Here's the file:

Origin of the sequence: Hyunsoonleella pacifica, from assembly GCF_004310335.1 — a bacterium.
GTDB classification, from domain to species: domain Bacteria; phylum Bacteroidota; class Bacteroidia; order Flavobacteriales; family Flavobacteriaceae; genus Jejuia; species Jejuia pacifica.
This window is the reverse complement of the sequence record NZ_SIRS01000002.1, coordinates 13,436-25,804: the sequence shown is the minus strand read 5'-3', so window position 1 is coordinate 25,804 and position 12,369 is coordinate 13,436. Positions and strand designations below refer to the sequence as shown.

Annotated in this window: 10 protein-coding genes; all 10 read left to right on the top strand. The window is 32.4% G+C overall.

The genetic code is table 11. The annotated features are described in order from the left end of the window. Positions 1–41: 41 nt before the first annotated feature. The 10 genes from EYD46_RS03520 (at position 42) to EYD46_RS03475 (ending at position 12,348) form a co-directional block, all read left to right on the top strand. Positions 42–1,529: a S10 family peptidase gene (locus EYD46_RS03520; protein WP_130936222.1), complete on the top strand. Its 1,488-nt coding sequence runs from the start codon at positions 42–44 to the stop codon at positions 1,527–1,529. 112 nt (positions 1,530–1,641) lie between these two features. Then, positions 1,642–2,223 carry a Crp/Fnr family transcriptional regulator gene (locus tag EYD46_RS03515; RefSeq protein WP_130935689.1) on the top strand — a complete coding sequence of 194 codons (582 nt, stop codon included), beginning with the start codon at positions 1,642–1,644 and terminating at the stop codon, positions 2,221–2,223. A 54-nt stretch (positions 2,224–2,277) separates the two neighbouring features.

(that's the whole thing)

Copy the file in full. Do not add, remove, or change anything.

Origin of the sequence: Hyunsoonleella pacifica, from assembly GCF_004310335.1 — a bacterium.
GTDB classification, from domain to species: domain Bacteria; phylum Bacteroidota; class Bacteroidia; order Flavobacteriales; family Flavobacteriaceae; genus Jejuia; species Jejuia pacifica.
This window is the reverse complement of the sequence record NZ_SIRS01000002.1, coordinates 13,436-25,804: the sequence shown is the minus strand read 5'-3', so window position 1 is coordinate 25,804 and position 12,369 is coordinate 13,436. Positions and strand designations below refer to the sequence as shown.

Annotated in this window: 10 protein-coding genes; all 10 read left to right on the top strand. The window is 32.4% G+C overall.

The genetic code is table 11. The annotated features are described in order from the left end of the window. Positions 1–41: 41 nt before the first annotated feature. The 10 genes from EYD46_RS03520 (at position 42) to EYD46_RS03475 (ending at position 12,348) form a co-directional block, all read left to right on the top strand. Positions 42–1,529: a S10 family peptidase gene (locus EYD46_RS03520; protein WP_130936222.1), complete on the top strand. Its 1,488-nt coding sequence runs from the start codon at positions 42–44 to the stop codon at positions 1,527–1,529. 112 nt (positions 1,530–1,641) lie between these two features. Then, positions 1,642–2,223 carry a Crp/Fnr family transcriptional regulator gene (locus tag EYD46_RS03515; RefSeq protein WP_130935689.1) on the top strand — a complete coding sequence of 194 codons (582 nt, stop codon included), beginning with the start codon at positions 1,642–1,644 and terminating at the stop codon, positions 2,221–2,223. A 54-nt stretch (positions 2,224–2,277) separates the two neighbouring features.